Anal cancer is a cancer which arises from the anus, the distal opening of the gastrointestinal tract. Symptoms may include bleeding from the anus or a lump near the anus. Other symptoms may include pain, itchiness, or discharge from the anus. A change in bowel movements may also occur.
Risk factors include human papillomavirus (HPV), HIV/AIDS, receptive anal sex, smoking, and many sexual partners. Anal cancer is typically a squamous cell carcinoma. Other types include adenocarcinoma, small cell carcinoma, and melanoma. Diagnosis is suspected based on physical examination and confirmed by tissue biopsy.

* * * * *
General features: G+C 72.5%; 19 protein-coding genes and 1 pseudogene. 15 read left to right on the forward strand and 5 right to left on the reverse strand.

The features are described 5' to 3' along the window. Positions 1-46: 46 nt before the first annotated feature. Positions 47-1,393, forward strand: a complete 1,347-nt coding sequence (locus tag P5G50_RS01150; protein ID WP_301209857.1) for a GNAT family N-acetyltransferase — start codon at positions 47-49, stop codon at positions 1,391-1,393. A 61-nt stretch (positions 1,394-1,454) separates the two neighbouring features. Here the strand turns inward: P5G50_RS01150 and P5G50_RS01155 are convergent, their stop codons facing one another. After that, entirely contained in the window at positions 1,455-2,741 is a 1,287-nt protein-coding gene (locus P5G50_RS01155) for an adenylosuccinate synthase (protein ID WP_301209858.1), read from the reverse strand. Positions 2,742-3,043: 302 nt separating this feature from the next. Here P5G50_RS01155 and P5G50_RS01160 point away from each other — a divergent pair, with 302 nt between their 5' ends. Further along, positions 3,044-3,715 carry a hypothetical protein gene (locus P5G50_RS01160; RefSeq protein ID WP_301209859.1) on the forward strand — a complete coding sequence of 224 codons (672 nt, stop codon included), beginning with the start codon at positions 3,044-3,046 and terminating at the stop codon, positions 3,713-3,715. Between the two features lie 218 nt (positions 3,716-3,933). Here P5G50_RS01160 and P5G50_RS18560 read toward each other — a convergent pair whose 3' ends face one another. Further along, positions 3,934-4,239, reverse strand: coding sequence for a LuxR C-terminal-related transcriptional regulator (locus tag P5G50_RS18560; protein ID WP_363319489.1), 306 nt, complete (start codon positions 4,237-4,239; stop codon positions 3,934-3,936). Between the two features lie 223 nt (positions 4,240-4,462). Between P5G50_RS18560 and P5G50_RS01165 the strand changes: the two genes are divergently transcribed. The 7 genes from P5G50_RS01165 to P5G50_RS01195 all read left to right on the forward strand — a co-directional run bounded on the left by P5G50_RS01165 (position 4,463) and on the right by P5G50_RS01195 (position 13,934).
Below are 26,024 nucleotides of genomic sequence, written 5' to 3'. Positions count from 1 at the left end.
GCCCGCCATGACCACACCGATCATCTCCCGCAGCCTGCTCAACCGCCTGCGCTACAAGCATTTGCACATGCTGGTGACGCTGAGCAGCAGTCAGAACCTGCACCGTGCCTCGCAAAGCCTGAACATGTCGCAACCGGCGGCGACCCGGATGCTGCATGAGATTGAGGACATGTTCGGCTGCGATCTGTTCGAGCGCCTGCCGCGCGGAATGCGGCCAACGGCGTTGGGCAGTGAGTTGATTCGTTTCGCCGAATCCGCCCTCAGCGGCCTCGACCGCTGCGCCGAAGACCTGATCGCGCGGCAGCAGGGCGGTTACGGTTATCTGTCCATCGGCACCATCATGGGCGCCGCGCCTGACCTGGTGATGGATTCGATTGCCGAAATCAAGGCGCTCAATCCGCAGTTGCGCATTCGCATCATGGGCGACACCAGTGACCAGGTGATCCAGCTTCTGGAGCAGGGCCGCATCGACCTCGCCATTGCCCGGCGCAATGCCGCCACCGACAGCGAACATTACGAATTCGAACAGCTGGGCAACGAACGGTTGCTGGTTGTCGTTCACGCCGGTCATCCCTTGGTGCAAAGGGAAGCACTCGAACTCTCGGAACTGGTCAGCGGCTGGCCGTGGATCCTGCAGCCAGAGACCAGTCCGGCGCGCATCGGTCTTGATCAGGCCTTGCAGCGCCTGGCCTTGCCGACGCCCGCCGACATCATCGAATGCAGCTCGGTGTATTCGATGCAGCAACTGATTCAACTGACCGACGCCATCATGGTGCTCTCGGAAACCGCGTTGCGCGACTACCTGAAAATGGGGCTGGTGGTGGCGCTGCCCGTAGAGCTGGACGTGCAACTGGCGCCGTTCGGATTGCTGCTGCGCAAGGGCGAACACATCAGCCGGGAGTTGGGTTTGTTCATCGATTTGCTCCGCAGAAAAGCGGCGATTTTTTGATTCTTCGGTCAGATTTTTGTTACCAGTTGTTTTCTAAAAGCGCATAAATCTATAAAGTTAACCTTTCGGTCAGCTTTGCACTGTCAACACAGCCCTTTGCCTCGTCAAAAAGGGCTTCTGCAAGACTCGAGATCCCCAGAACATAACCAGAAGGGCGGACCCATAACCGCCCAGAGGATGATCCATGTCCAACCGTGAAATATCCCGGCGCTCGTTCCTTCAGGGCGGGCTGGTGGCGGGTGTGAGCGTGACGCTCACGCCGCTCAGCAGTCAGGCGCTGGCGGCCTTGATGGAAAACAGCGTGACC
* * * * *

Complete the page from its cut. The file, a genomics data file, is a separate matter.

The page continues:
Prevention includes avoiding risk factors and HPV vaccination. Standard treatment may include radiation therapy, chemotherapy, and surgery. About 8,300 people are diagnosed a year in the United States, representing about 0.5% of new cancers. Onset is typically after the age of 45. Women are affected more often than men. The number of cases has increased since the 1990s. The five-year survival rate in the United States is 68%.